Jonas Dupuich, host of the popular blog “Bonsai Tonight” (www.bonsaitonight.com), and now author of the book “The Little Book of Bonsai,” joined us in January to give us some guidelines on how to admire and display shohin bonsai, which are generally considered any bonsai ten inches or shorter. The maximum height given by the precise Japanese definition is 25 cm.
After giving us a sneak preview of his new book, “The Little Book of Bonsai,” and generating some more buzz regarding the then-upcoming BABA show, Jonas fired up his projector and started us off with some slides from the 2020 Gafu Ten Shohin Exhibition in Japan. He wanted to show us some high-end, very traditional shohin display examples before moving on to coaching us in assembling our own displays, as a group, from the many trees and stands he and club members had gathered that night.
At some point after the first few slides, as part of a discussion of how difficult it is to get truly dramatic trees at such small scales, Jonas turned to one of the trees he brought, a 26-year-old, picture-perfect black pine with a nice fat trunk, though he admitted it’s not quite small enough to call a shohin. He said it’s one of the oldest pines he’s created in his decades of working with them, but that if he did it now, he could do the same thing in 12 years.
Starting with a simple display from the Gafu Ten exhibition, with a tree on each side, a scroll in the middle, and an accent plant, Jonas explained the first of the three most important features in any good shohin display: contrast. The other important features are directionality and balance. Jonas pointed out how the two trees in the simple display contrasted with one another, but were balanced by the other elements. Directionality is somewhat crude in simpler displays, but Jonas went on to show many more examples illustrating that feature. The most basic directionality rule the slides revealed is that trees on the right side of a display need to have any movement implied by their limbs pointing predominantly to the left, and conversely for trees on the left side, so as to keep the viewer’s eyes moving back toward center.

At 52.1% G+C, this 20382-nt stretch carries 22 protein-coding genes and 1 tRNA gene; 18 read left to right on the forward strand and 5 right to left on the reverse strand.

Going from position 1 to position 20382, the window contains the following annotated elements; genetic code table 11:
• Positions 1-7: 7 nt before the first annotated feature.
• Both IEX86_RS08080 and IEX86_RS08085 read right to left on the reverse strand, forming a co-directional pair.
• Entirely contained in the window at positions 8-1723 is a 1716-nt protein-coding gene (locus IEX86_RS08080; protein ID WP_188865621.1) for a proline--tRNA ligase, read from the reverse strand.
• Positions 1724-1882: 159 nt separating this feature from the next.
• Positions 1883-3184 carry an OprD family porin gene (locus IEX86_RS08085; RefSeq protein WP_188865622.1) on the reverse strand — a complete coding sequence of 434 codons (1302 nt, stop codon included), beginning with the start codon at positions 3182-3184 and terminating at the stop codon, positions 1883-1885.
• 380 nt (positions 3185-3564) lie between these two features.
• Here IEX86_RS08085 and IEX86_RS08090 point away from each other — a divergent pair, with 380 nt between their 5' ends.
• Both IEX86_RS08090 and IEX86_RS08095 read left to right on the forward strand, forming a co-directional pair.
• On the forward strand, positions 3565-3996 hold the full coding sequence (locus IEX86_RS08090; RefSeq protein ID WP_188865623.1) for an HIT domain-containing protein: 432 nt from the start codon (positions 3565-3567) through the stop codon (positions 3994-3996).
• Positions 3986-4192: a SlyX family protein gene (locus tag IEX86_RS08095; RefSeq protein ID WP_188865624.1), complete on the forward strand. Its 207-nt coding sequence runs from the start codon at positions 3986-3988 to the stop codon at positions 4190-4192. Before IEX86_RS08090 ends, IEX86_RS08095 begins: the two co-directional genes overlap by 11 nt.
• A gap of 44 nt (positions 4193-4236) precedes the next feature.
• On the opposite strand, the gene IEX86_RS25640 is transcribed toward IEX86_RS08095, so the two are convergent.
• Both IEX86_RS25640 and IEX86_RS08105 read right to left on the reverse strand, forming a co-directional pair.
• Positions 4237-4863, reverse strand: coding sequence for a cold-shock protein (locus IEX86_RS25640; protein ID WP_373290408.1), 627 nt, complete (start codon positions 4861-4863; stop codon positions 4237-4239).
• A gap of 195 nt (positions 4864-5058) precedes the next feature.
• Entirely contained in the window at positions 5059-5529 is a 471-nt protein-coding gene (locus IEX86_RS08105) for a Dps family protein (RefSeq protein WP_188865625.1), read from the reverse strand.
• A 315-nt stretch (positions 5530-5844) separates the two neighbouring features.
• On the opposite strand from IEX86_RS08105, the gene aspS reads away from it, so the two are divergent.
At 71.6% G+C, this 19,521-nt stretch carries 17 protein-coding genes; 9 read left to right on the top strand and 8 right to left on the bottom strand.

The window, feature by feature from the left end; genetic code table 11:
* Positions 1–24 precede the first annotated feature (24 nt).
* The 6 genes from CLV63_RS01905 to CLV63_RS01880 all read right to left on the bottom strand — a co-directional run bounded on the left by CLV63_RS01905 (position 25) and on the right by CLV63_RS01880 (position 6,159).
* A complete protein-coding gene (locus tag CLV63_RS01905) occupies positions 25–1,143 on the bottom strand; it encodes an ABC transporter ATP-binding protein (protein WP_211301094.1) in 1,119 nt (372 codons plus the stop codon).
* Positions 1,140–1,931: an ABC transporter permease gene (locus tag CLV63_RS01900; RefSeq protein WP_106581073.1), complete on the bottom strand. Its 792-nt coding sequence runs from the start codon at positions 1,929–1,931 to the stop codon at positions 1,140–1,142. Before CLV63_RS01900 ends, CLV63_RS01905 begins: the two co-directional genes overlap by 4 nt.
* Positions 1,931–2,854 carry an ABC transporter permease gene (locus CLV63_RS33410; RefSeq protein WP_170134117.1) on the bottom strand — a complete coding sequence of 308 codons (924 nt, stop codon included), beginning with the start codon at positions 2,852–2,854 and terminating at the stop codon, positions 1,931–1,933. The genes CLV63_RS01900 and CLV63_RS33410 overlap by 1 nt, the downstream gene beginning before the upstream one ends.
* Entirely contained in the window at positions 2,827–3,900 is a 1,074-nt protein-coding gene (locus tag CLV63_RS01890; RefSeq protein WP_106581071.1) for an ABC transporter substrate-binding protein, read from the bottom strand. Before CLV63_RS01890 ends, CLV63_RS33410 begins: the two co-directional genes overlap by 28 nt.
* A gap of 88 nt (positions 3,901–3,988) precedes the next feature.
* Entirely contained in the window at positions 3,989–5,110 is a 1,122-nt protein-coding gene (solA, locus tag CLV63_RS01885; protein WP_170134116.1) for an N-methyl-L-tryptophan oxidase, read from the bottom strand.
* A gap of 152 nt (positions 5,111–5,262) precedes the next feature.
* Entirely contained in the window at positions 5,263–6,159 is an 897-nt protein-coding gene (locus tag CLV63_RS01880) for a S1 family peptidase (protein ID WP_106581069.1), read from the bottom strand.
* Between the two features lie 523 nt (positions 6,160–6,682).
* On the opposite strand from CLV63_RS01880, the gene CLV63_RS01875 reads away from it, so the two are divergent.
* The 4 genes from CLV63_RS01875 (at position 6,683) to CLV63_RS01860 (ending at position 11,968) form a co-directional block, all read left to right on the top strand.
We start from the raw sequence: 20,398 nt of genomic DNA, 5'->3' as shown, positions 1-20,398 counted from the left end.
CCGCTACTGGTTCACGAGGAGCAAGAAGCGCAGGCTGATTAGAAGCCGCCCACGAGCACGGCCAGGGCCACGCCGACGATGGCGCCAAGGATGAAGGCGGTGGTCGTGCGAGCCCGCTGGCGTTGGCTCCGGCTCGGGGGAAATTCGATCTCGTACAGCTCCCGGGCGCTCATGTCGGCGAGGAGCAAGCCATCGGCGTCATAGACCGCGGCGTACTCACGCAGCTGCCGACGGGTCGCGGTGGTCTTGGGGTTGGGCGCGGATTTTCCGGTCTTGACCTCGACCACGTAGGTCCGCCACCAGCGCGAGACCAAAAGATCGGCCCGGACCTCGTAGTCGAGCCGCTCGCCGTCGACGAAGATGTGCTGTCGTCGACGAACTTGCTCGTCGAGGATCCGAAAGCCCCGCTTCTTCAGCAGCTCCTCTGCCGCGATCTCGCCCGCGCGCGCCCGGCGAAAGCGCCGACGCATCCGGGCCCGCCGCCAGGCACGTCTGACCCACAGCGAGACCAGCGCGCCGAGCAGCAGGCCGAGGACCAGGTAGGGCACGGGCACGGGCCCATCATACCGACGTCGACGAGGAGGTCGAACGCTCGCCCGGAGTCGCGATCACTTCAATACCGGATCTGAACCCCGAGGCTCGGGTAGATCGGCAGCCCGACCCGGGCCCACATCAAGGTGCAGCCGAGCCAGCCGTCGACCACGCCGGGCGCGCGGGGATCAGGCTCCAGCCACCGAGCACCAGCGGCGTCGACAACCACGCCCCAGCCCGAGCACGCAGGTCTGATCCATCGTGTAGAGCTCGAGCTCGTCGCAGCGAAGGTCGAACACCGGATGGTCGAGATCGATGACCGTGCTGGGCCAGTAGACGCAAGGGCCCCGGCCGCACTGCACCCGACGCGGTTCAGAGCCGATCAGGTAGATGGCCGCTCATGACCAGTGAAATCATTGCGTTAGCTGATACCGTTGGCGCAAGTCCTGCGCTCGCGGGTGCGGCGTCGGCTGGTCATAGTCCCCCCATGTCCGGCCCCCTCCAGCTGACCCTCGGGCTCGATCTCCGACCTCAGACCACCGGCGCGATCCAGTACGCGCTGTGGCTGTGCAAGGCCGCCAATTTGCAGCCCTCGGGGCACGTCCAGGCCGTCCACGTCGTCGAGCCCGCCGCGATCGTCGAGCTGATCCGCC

Before proceeding to more slides illustrating further shohin conventions, Jonas showed a slide of a bunjin-style (also called literati) camellia. Clearly more than ten inches tall, the camellia demonstrated that there are exceptions to all category conventions, especially when it comes to bunjin, a style that intentionally bucks traditions to create extreme looks.
At most shohin shows, but particularly in Japan, there are fairly strict conventions around the sizes of the boxes that contain the little trees. There tend to be three sizes from which the artists must choose, and alternate sizes have been frowned upon long enough that nobody strays from the assigned box sizes. This type of convention no doubt arose because a more freestyle approach would add a randomness that would destroy the neat, curated feel of the exhibit.
Another shohin display convention dictates that the topmost tree should be a black pine. This is to suggest a high mountain area, even though black pines are, ironically, coastal trees. The full list of conventions is too long for Jonas to have likely covered them all, let alone listing them all here, but among them are pot color and glazed-not-glazed combination standards, shared-height preventions (basically, nothing should be at the same height as anything else), and a general thematic guideline that the various trees should represent the different seasons.
Though Jonas and some of our own club members clearly enjoy, and excel at, creating shohin masterpieces, it’s certainly one of the most difficult forms of bonsai, and anyone wanting to reach the level of displaying at a show on their own needs to have a lot of small trees and display stands. But Jonas was there to encourage anyone wanting to try it out, and to remind us that we have a club to support our courage. Best of all, Jonas came prepared, with the help of some of our club members, to give a taste of what it’s like to assemble a shohin display without having to collect all the necessary paraphernalia. Using the great assortment of trees, pots, and stands gathered together for the evening, Jonas took display combination suggestions from the audience for the rest of the night.
Jonas also brought a small pine with him to raffle off at the end of the night. Chris Ross won the tree and then promptly sold it to one of our newer members, Diane Matzen. Congratulations to you both!
– David Eichhorn